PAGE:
The Global Alliance on Accessible Technologies and Environments (GAATES), recognized as an international leader in the field of accessibility, is pleased to announce its public launch of the International Certification of Accessibility Consultants Built Environment (ICAC-BE) program.
A Great New Resource at Your Fingertips
Today the AODA Alliance is delighted to unveil Part 2 of its series of online videos. These tell the story of the campaign for accessibility in Ontario.
Read more at
Lack of leadership in accessibility isn’t just a problem for the University of Ottawa(U of O).
As someone who lives without a disability, a wheelchair ramp is one of the first things that comes to mind when I think of accessibility.
But accessibility goes far beyond this, especially in a campus context, expanding to measures such as proper snow removal in the winter and ensuring that students are able to see the text on a PowerPoint in class.
Local resident Bill Seeley sits in his electric scooter at the base of the stairs leading up to the second floor of the Stirling-Rawdon and District Recreation Centre. The upper floor, which is rented out for a variety of community activities, currently has no accessibility options for people with mobility issues.
Friday, November 24, 2017 @ 8:51 AM | By Amanda Jerome
The Ontario government has introduced an amendment to the province’s Family Law Act that would make all children with disabilities eligible for child support regardless of whether their parents were ever married.
“Our government believes that everyone is entitled to the financial support they need regardless of the makeup of their family,” said Ontario Attorney General Yasir Naqvi, in a statement.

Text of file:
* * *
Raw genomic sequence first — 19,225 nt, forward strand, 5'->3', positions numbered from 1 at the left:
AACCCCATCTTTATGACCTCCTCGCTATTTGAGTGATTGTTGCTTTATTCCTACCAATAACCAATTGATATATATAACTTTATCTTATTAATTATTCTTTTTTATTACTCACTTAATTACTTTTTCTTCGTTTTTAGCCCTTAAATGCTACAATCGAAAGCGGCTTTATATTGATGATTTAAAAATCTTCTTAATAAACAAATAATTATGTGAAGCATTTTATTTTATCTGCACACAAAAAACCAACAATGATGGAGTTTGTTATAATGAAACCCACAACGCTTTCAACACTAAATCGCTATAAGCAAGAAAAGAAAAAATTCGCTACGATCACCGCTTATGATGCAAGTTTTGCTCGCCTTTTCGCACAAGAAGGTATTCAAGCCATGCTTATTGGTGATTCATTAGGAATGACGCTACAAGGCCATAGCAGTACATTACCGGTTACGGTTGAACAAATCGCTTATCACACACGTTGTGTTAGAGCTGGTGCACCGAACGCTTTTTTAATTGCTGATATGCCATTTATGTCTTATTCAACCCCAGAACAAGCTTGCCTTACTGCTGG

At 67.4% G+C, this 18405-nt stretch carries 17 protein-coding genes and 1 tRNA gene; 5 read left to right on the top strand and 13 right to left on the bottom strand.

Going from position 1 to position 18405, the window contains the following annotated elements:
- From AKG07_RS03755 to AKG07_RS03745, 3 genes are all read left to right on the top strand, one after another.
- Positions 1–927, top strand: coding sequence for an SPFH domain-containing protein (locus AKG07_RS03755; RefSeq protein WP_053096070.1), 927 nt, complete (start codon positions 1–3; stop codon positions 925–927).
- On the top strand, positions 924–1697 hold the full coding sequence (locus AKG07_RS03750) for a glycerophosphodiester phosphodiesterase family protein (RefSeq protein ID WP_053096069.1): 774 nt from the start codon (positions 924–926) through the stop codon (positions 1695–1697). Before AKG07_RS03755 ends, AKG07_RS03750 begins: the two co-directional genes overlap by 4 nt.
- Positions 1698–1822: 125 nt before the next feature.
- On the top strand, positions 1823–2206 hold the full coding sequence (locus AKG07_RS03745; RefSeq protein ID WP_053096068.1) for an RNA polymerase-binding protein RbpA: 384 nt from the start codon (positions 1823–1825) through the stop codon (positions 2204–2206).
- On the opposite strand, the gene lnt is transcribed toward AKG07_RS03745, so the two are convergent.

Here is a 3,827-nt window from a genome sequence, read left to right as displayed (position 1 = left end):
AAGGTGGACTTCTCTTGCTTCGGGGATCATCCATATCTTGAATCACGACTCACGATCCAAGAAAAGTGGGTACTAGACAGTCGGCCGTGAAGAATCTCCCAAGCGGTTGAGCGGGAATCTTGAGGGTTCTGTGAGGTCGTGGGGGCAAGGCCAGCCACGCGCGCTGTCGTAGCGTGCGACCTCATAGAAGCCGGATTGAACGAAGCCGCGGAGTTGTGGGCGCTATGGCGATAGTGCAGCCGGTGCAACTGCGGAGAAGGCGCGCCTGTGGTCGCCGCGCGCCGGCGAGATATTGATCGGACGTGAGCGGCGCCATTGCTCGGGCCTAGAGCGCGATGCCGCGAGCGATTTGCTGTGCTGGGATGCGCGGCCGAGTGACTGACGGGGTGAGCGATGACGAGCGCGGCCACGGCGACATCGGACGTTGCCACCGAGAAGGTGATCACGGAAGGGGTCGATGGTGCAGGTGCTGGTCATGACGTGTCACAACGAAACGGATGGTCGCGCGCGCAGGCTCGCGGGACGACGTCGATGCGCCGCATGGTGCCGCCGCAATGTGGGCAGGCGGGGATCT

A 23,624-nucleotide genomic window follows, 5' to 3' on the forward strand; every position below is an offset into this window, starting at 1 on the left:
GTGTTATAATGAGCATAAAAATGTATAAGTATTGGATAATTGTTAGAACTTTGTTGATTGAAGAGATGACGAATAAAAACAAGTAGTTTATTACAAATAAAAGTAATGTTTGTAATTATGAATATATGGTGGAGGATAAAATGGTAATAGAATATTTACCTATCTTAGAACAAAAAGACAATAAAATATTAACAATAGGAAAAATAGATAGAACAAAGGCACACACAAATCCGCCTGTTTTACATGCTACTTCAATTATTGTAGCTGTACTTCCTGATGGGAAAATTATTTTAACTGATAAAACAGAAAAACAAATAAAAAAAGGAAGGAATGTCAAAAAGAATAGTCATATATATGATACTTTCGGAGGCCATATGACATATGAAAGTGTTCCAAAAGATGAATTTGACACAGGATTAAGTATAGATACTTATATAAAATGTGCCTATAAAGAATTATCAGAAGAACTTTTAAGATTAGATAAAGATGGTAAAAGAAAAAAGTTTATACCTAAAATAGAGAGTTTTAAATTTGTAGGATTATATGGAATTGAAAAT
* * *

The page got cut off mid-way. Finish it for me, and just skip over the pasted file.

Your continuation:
Naqvi added that the government’s introduction to the amendment in its fall economic statement, released Nov. 14, would expand eligibility for support payments to those over 18 years old with a disability or illness who require ongoing financial support from a parent.
A parliamentary committee is reviewing the law that refuses applicants who would put “excessive demand” on health or social services.
Canada’s Immigration Minister says he’s committed to changing the rule that bars many people with disabilities and illnesses from immigrating to Canada.
Canadian Forces vet booted from mall, child with diabetes rejected from public places
Mike Rude says he often has trouble with people who don’t understand that his service dog, Spark, is allowed to accompany him almost everywhere.
People with hearing and sight disabilities using screen readers and other assistive tech must be able to access content on government websites, but getting and staying compliant is a challenge.